It’s a prize pack. You’re going to get a padlock, a bike lock and a combination lock. It’s worth more than 50 bucks. Going to go out to one caller that reaches us with their home improvement question at 1-888-MONEY-PIT, where we will unlock the answer.

    LESLIE: And maybe you’ve got a question about buying or selling a home.

    Now, you know if you’re buying a house, when you finally get to that point where you find your dream home after months of hunting, it can be really exciting and probably such a huge relief that you just can’t wait to sign on the dotted line. But not so fast. It’s what you can’t see that can cost you big bucks.

    Now, a perfect interior, that could actually hide major issues that are costly to correct. So what you have to do is you must, must, must get your home inspected by a certified home inspector. Because there are several problems that may turn up that would require a return to the negotiating table, at the very least, or at the worst-case scenario, kill the deal altogether.

    TOM: And you can find a certified home inspector at the website for the American Society of Home Inspectors at ASHI – A-S-H-I – .org.

    Now, for example, you may have fallen in love with a home that could also be one that was fallen in love with by a bunch of termites. But the sooner those termites are detected, the better. So you want to make sure you know what threats exist and what needs to be done, in order to prevent the return of termites or other intruders.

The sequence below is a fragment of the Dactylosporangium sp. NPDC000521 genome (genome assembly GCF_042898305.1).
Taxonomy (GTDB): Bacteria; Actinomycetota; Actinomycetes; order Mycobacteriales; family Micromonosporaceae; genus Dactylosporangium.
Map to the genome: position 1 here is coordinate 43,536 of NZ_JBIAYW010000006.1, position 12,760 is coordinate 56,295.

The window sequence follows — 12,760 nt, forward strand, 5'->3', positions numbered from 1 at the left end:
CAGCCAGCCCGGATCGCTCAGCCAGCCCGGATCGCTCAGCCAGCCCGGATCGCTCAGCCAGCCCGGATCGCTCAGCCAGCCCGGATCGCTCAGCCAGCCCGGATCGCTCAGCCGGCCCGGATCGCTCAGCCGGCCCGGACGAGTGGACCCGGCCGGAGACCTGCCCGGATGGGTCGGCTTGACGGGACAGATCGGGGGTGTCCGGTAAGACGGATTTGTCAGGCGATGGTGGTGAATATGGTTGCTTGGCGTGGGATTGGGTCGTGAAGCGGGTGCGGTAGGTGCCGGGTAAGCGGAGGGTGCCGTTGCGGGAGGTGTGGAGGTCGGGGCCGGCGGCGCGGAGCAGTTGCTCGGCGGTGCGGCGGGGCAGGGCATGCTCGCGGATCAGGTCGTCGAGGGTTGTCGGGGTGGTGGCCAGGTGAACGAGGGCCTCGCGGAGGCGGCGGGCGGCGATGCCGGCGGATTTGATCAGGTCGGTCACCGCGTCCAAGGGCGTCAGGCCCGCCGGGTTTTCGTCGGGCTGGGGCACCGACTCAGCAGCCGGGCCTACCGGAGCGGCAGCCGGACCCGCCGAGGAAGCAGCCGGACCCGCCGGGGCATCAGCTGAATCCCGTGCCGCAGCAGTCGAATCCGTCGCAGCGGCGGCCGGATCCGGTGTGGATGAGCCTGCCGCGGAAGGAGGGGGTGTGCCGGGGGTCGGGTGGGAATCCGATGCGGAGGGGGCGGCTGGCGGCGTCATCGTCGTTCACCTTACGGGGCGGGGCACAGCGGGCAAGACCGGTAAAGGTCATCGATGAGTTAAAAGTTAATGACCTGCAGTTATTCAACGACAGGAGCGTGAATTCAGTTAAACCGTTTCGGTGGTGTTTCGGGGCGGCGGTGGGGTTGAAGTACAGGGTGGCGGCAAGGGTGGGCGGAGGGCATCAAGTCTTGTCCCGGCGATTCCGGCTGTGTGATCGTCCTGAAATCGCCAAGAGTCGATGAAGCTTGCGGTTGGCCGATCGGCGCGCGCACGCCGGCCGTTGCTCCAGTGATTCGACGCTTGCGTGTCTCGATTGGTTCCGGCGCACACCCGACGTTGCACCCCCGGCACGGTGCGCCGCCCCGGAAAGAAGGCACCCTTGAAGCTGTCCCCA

Other things to look out for might include poor drainage. And that can lead to a whole host of pricey problems, including wood rot, damp and wet basements, wet crawlspaces and major mold growth, which is a big problem in the spring.

    Also, be mindful of problems like cracked or crumbling foundations that need repairs, with costs ranging from moderate to very expensive. This is just a small selection of the kinds of problems that could be detected by a good-quality, professional home inspector.

    LESLIE: Mm-hmm. And finally, you may want to look into specialized inspectors, because a person who specializes in certain areas, they might be able to look for evidence of harmful materials like asbestos or lead, radon or even that Chinese drywall that has made so many homeowners very ill. And we’ve all been reading a lot about that in the press. So you might want to look into somebody who specializes into these things, if you know that that’s common in the area or the age of the house.

    Now, your home’s inspection results, they’re going to cover everything that’s right with a property, so be ready to weigh the pros and the cons and then negotiate with the seller if it makes sense to do so. And definitely, I would say take the reduction in the purchasing price rather than having them do the repair. If they do the repair, definitely have it reinspected again after. But definitely do something, because you’ve got something in your hands that’s going to be a great tool to help you get a house that you want, at a price that’s fair.

    If you want to learn more, Google “money pit hidden home hazards” and you’ll get a ton of info there.

    TOM: 888-666-3974 is the only number you need to know for the answers to your home improvement question, so let’s get back to it.

    Leslie, who’s next?

    LESLIE: Alright. Now we’ve got Matt from Illinois with a heating question. Matt, how can we help you today?

    MATT: Thanks for taking my call, guys. Love your show. I just bought my first house and I’m looking to convert a room into an office.

    TOM: OK.

    MATT: But it’s an addition and wasn’t covered with the heating and cooling system that I’ve got currently in the house.